I can only surmise that if it weren’t for the extreme craze at the time—if things had evolved in the right direction—innovation in VR technology would’ve progressed faster in order to make Second Life’s world more realistic. Seeing OASIS strongly reminded me of that. Many things in the movie are exaggerated for cinematic effect, but I felt that the underlying idea was incredibly realistic.
In Ready Player One, the creator of this ultimate VR game appears as a character. On his deathbed, he announces to the players that he’s hidden the game’s ownership rights (which are essentially the ownership rights to a giant corporation) somewhere in the game, and they are to search for it. He’s a similar character to Gol D. Roger from One Piece.
Searching for the creator’s hidden treasure and running into conflicts on the way… is the gist of what happens in this movie. Simple and straightforward. The story progresses with the characters traveling between the game world and the real world. The visuals are fantastic and the movie is overflowing with entertainment value, so it can be enjoyed by anyone of any gender or age.
Actually, when I was watching this movie, I was extremely nervous from the midpoint onwards into the latter half. I was terrified of what statement the director was going to make, in what should be a straightforward ending. I’ve always been a fan of Spielberg and his easy-to-understand direction. I don’t mean that all of his films are easy to understand, but that he creates them knowing who he’s targeting with what message. That is easy to understand.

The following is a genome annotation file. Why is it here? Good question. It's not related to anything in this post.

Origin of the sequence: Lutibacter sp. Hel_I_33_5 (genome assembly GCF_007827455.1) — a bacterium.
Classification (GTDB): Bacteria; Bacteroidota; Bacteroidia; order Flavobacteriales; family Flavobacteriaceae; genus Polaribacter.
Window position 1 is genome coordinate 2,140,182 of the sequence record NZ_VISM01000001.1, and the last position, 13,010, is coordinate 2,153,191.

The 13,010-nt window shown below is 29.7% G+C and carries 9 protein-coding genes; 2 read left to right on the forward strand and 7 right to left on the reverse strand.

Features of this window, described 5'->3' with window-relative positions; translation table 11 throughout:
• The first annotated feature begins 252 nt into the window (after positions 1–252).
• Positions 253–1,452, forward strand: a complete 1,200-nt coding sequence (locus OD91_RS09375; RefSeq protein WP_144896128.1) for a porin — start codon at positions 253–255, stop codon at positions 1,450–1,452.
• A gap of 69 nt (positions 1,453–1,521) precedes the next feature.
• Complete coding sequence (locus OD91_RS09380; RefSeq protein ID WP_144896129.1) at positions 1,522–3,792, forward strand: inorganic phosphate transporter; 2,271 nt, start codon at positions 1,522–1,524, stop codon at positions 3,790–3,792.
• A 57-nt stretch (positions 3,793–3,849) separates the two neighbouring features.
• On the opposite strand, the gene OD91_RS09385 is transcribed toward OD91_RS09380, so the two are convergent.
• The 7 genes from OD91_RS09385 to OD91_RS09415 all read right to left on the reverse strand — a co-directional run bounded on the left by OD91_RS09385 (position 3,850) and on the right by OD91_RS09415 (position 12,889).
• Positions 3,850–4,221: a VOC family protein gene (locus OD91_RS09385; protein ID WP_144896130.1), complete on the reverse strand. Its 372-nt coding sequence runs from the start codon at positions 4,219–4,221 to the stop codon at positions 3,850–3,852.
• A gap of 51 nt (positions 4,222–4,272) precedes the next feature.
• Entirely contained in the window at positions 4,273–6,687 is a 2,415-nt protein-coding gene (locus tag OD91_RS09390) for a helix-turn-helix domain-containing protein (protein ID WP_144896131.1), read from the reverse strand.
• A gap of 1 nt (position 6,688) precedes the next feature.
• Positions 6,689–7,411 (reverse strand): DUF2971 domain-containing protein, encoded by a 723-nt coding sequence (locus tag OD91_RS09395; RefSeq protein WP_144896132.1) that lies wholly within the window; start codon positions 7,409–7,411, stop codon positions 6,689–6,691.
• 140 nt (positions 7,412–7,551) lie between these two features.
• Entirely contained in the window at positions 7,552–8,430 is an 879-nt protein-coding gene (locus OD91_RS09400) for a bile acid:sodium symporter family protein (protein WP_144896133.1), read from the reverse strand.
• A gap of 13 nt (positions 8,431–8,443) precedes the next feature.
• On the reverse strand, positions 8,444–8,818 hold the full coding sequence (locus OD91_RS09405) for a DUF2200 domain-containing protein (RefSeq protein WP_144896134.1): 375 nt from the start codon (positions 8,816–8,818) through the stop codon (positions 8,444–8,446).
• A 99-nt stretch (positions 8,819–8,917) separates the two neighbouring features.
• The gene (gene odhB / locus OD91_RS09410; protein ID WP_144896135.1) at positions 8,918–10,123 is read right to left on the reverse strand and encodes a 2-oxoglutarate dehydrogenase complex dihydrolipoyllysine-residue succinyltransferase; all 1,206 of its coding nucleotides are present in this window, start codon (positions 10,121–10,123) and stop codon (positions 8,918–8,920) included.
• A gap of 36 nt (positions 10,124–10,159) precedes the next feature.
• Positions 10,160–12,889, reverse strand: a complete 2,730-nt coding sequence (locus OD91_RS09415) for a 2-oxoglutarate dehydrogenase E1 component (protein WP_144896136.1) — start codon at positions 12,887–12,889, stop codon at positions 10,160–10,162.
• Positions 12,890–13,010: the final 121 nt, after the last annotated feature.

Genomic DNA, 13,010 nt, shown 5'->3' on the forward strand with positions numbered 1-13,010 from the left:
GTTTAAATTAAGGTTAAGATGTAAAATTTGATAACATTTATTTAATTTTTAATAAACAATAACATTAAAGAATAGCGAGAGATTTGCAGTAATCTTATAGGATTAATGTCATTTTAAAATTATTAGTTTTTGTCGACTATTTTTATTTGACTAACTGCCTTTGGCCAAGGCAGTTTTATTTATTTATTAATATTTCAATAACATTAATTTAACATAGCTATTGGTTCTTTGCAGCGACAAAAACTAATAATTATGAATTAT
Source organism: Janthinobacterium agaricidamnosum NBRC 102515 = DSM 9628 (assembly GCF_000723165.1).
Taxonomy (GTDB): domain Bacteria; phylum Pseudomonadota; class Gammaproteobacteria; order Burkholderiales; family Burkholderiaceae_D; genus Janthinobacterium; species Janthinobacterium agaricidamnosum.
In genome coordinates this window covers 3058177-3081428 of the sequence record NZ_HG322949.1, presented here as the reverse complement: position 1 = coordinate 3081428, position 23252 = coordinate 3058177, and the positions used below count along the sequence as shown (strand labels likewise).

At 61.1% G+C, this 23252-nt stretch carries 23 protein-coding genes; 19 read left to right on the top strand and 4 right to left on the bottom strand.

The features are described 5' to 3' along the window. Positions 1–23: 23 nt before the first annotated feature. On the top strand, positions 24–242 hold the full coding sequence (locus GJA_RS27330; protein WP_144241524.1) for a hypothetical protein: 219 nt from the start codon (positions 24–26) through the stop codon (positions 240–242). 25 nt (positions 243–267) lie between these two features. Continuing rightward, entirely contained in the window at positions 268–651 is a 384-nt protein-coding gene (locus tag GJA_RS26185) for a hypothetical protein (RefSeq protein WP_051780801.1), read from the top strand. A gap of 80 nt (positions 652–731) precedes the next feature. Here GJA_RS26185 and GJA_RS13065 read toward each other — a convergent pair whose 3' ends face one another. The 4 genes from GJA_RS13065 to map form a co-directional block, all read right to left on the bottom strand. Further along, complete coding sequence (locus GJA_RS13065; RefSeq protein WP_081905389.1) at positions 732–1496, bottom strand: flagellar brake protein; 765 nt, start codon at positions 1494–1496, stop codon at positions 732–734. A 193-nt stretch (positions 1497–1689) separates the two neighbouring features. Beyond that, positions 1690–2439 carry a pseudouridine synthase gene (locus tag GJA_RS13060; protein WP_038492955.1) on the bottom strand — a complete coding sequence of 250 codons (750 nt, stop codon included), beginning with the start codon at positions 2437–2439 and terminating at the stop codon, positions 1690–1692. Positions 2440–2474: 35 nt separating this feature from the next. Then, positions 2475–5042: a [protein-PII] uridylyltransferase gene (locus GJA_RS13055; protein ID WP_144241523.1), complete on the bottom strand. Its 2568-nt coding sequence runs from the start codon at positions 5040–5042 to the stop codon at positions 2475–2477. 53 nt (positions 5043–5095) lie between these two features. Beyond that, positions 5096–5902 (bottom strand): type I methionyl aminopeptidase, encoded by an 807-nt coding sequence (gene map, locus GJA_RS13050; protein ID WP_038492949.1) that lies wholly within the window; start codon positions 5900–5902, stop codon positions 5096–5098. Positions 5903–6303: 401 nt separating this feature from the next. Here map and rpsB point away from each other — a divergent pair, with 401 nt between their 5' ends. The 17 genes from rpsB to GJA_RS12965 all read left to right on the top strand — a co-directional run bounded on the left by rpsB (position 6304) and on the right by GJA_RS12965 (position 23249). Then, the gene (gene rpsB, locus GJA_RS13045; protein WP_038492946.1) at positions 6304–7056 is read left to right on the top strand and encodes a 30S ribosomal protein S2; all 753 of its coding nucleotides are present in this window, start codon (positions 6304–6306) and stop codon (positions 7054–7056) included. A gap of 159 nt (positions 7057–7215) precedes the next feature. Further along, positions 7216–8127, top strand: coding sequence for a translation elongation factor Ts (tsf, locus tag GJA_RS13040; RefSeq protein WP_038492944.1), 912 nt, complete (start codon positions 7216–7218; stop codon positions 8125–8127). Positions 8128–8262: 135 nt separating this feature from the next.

Many of his films don’t run away from difficult themes, but in return, are not well-received by the general public. And then there are ones like this, which are completely focused on being a “work of entertainment.” It goes without saying that they make a good deal of money, and it’s because of this that he can film what he wants for the next one. Catching a glimpse of this aspect makes me respect him all the more.
So, what is this director going to assert at the end of this movie? I was afraid to the point where I was denying it in my heart: “Surely he’s not going to say that, right?” In a way, that was more suspenseful than the protagonist’s actions leading up to the end.
How the director chose to end the story and what he tried to say is obvious to anyone who watches the movie until the end. Indeed, he is a very “easy to understand” director. I felt that I’d watched a similar film in the past, but then realized that it was a Spielberg film. It was from a different time with a different setting, but it was also an action-adventure with characters assigned duties. The antagonists aren’t completely bad people either, and you just can’t hate them.
In the winter of third grade, I played Mario Bros. and was floored. I thought, “I want to make games when I grow up.” Two years later, I watched that film, and at the time, it was just as exciting to me as Mario Bros was. Its flaws stand out to me now, but I still think it’s a wonderful film. And Ready Player One even shares those same flaws. “The director is still a boy at heart, huh?” I thought, as I received that same courage once more, over thirty years later.
Ready Player One is a wonderful work of entertainment that grants you the energy to live on in this “world.”
 It’s hard to say whether Second Life can be called a game. At the time, it was also called a “metaverse.” It’s a sandbox where you make your own goals.